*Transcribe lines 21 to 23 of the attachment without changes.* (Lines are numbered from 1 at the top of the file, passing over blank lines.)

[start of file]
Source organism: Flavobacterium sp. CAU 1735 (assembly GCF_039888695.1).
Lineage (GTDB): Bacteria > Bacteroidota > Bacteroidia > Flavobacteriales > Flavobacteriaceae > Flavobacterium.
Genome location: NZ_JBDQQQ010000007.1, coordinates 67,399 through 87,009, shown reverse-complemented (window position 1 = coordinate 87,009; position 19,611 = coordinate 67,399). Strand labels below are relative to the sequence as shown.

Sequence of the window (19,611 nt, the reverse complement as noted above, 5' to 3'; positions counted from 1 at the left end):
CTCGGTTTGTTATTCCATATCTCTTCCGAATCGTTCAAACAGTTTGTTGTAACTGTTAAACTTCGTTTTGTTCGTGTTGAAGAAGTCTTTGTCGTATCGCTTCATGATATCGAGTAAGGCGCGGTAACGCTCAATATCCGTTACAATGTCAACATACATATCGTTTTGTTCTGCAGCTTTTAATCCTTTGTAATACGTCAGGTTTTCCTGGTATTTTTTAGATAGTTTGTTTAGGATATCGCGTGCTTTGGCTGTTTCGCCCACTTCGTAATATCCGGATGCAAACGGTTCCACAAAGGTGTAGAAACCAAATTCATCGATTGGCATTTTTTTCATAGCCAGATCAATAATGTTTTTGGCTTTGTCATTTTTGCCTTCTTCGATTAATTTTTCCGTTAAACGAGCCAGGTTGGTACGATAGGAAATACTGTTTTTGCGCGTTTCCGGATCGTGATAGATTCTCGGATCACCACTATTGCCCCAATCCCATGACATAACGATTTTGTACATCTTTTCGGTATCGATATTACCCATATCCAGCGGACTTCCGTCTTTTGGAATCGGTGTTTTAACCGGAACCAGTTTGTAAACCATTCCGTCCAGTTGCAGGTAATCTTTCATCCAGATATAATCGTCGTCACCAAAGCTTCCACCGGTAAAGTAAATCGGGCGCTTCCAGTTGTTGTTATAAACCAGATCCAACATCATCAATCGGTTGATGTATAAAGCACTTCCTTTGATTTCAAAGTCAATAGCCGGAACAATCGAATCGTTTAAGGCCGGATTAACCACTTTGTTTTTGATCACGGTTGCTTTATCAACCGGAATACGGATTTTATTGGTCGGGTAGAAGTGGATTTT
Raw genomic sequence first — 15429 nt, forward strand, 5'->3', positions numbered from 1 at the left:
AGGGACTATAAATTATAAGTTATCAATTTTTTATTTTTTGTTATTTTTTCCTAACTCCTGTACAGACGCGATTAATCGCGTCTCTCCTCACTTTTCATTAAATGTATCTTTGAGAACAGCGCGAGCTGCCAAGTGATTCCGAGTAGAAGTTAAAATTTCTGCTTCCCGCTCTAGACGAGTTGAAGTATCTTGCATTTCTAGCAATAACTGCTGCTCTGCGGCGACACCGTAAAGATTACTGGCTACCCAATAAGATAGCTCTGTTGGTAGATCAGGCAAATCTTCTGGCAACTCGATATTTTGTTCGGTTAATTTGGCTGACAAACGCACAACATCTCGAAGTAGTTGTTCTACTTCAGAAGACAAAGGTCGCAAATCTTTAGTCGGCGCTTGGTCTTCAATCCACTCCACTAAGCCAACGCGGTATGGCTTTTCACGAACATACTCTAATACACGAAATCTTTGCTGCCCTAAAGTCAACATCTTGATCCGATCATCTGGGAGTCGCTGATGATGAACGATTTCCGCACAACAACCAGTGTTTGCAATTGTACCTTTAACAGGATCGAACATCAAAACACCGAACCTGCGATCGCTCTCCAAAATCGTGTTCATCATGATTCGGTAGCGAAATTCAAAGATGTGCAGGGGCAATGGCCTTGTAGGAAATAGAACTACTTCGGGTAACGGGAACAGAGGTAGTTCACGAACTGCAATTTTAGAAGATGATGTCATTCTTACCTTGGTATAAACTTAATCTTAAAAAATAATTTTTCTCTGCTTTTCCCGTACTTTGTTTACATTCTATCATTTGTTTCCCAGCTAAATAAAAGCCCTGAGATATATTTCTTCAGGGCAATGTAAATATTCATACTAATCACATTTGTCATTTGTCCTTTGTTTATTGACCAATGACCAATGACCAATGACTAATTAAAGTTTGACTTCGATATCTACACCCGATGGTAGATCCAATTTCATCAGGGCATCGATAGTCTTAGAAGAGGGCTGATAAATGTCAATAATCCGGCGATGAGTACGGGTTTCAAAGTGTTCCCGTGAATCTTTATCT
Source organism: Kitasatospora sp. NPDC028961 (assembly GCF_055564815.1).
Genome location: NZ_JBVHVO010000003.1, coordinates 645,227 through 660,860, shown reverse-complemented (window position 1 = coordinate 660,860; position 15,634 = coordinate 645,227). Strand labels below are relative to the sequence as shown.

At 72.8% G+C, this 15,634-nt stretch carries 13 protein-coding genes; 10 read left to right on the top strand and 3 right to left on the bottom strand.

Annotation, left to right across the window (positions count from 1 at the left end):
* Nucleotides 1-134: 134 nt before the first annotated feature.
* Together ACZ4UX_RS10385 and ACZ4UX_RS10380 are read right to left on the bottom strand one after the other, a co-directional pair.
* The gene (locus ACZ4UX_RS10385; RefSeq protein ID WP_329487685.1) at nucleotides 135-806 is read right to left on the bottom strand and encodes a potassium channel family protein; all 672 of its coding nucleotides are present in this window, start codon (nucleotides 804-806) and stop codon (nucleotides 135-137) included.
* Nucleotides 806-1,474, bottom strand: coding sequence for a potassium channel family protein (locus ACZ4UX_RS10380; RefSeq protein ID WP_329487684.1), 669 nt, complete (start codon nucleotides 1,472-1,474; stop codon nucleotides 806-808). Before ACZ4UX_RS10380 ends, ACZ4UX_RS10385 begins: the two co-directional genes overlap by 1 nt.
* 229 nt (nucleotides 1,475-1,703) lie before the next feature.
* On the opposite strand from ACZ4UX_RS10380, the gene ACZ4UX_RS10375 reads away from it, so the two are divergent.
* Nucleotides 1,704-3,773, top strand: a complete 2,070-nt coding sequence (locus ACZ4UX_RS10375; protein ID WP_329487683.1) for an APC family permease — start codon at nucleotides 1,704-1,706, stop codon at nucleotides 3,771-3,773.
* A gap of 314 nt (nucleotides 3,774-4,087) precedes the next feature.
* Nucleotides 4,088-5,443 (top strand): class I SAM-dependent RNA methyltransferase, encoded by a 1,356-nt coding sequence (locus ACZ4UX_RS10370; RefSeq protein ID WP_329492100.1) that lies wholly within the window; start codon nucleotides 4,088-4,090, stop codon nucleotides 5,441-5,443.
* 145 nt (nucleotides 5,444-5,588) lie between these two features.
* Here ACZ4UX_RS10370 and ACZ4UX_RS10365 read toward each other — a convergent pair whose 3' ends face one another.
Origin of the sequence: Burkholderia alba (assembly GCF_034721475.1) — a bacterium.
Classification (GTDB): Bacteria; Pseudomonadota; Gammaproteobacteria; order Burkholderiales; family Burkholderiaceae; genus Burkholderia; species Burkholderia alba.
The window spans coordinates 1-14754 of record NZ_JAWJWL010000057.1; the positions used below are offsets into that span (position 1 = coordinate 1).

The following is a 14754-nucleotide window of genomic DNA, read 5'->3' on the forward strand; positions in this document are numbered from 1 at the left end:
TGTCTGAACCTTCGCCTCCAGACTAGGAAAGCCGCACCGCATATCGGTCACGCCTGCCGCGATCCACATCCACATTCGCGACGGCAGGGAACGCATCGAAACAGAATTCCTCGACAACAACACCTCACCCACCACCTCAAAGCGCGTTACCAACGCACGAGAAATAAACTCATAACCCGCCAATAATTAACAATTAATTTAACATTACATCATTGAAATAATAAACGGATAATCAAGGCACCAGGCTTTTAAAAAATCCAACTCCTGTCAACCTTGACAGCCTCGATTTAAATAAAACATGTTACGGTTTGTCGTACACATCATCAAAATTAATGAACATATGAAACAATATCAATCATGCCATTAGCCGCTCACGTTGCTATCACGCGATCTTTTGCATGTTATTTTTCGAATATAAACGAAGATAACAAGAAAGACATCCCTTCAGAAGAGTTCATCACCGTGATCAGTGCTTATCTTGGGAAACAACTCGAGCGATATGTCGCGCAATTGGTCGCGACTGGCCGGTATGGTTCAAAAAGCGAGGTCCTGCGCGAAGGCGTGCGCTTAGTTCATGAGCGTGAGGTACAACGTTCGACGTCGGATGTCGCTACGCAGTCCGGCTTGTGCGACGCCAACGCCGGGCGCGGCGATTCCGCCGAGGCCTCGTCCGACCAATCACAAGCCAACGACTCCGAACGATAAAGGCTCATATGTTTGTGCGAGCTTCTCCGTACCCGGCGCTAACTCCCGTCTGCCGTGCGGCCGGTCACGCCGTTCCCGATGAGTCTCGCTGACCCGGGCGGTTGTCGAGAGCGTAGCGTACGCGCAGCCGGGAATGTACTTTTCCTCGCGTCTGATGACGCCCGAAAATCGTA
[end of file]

* 145 nt (nucleotides 5,444-5,588) lie between these two features.
* Here ACZ4UX_RS10370 and ACZ4UX_RS10365 read toward each other — a convergent pair whose 3' ends face one another.
Origin of the sequence: Burkholderia alba (assembly GCF_034721475.1) — a bacterium.